Griffin Feels Kneed To Speed Practice Pace

No, he hasn't changed his major or anything. It's just that after so much time invested in surgeries, recoveries, rehabilitation, and such, Nick Griffin has practically earned a doctorate in doctoring injured knees. "I can give some good advice, I know everything about a knee!" he jokes.

Maybe not so much as to be trusted with a scalpel of course, but the junior running back can speak with some authority here. After two ACL injuries and all the aftermath(s) Griffin is a definite authority on the long battle back to playing shape. Which, happily, he is just about up to now as Mississippi State preseason practice gets serious.

As in, gets into the real hitting stage.

"I'm ready for it," Griffin said. "The defensive guys, we've been talking a little noise to each other. We're just ready to settle it."

Now understand, when Griffin says he's ‘ready' it has to be taken with some caution. The same sort of caution his coaches will show during two-a-days as they work their talented but twice-interrupted runner back into playing position. During Sunday's final open practice Griffin was again dressed-out but limited to some extra rehab periods and a lot of observation otherwise. This was after participating in the first three days of drills.

And, loving it. "Whew! It felt good, man! Just say it felt good." OK, we'll say it. Even better, Griffin looks reasonably good going about these early preseason practices. Not season-sharp as he will freely admit. Yet whatever rust remains on this Mississippi State running back from his lengthy recovery is not too obvious from sideline observation.

"I'm like 90%, I'm pretty good. I'm missing like one little piece and I'll be 100%." Yet even at 90%, "It felt great, I've been missing it a long time, I'm glad I could finally come back."

Come back a second time, too, from the same injury albeit to different knees. The first was the result of a spring 2011 accident as Griffin caught a high throw during drills, tried turning mid-air and landed awkwardly as the ACL let go. The standard recovery and extra effort required to get a ‘skill' player up to speed left Griffin sidelined into mid-October and limited upon return, with just 16 rushes. He did get the first college touchdown at least on a ten-carry day against Tennessee-Martin.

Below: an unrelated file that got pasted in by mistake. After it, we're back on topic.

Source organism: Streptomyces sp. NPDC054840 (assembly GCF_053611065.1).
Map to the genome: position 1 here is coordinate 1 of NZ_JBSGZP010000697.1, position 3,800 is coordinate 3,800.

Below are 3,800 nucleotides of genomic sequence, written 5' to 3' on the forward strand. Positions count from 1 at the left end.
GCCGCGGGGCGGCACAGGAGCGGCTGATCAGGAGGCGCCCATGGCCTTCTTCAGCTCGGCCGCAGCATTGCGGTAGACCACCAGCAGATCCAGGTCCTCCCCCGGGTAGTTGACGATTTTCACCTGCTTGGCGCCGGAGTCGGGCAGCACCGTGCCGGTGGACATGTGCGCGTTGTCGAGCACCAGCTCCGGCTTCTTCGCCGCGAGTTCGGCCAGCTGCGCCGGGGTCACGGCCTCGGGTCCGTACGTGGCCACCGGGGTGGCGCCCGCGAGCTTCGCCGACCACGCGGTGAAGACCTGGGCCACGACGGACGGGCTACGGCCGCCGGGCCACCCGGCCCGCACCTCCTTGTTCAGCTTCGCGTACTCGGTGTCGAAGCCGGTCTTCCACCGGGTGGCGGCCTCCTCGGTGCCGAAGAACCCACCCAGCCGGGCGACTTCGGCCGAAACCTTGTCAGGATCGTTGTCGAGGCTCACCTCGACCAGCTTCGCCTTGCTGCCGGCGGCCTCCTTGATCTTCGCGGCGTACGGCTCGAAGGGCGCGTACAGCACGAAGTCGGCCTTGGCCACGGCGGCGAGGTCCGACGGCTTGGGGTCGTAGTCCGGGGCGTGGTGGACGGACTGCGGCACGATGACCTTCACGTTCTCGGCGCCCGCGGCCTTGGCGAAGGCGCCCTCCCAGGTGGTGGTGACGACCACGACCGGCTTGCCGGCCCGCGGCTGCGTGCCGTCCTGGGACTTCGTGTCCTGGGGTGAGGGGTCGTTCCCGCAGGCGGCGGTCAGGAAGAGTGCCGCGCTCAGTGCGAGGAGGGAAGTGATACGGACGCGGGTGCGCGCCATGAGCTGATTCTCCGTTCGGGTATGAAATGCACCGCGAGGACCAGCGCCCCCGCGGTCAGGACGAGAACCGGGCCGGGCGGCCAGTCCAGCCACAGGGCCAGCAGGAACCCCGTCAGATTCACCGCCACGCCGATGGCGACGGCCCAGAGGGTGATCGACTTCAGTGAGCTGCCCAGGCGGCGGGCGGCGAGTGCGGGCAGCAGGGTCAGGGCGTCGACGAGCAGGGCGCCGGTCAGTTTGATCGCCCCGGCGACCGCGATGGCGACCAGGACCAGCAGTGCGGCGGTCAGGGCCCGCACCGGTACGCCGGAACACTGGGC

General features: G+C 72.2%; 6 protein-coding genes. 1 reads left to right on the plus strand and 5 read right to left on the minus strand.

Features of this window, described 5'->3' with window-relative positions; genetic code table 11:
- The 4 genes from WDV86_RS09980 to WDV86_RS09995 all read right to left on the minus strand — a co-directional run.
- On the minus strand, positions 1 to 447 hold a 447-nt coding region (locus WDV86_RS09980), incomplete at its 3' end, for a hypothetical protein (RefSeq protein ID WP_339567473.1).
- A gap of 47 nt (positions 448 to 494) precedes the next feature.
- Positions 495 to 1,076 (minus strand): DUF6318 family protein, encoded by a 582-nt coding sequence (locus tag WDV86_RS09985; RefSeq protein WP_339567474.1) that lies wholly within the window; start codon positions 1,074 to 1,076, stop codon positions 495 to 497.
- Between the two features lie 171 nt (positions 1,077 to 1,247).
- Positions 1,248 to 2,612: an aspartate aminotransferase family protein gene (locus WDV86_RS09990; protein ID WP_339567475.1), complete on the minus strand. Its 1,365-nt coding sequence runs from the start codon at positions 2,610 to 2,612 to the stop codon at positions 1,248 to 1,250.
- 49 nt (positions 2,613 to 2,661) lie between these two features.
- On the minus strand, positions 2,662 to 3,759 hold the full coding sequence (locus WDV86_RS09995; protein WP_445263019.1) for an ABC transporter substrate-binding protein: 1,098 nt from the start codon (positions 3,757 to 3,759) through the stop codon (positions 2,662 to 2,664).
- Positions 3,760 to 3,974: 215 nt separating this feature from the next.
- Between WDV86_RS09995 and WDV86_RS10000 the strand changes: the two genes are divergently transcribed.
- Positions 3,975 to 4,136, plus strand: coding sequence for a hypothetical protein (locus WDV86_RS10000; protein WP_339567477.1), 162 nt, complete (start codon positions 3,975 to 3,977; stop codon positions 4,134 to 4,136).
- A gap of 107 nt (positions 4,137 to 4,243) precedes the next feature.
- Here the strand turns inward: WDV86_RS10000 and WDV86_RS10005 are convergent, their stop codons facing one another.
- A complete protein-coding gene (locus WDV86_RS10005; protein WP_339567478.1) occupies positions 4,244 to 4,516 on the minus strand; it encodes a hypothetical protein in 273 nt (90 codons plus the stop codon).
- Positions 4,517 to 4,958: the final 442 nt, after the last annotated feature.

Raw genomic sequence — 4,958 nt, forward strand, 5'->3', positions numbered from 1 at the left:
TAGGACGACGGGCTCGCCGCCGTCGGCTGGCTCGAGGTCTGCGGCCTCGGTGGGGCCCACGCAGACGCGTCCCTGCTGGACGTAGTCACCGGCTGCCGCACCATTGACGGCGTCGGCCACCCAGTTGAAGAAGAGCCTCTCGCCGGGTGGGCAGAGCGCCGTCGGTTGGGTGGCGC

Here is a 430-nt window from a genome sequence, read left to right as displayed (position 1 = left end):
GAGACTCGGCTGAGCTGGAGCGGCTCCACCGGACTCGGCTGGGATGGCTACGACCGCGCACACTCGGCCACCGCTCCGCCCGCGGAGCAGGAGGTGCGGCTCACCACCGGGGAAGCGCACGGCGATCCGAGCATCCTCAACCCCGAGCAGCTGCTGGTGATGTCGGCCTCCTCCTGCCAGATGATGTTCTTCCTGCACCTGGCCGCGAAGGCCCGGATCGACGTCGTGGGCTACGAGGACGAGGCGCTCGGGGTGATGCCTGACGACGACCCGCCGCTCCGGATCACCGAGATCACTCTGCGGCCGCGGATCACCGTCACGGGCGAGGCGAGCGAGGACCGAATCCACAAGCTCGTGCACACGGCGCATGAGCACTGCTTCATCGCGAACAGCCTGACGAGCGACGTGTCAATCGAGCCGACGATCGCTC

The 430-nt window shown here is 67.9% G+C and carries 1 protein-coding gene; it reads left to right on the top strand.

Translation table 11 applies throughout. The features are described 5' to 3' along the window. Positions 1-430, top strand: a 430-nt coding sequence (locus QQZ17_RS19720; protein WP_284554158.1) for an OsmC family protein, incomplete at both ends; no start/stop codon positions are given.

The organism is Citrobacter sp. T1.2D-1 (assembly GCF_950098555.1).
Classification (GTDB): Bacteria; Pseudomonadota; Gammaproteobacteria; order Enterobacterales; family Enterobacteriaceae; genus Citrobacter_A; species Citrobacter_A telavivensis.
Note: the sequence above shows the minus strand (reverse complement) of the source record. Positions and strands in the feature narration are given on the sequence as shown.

2012 was more productive, though snaps were still limited by a deep running back rotation. Griffin got to carry 32 times and netted seven yards per-attempt, tilted by a 60-yard breakaway against Arkansas for touchdown to ice the victory. But the second setback came soon afterward and again during a practice, as Griffin snapped the other ACL during Gator Bowl camp.

In no way does he enjoy doing the whole recovery/rehab act all over again. But at least he could apply the first-time lessons to this spring and summer, Griffin said. "That really helps. I did it before so I already know what to do to get back right. This one feels a lot better. I've seen what I did wrong the first time and I know what to do."

Mostly the doing was a whole lot of "running and conditioning that Coach (Matt) Balis puts us through," he said. "That's key." Maybe more key is Griffin's upbeat attitude. Instead of falling into funk over yet another career detour he attacked the off-season vigorously, which is one reason he looks just about right to observers right now.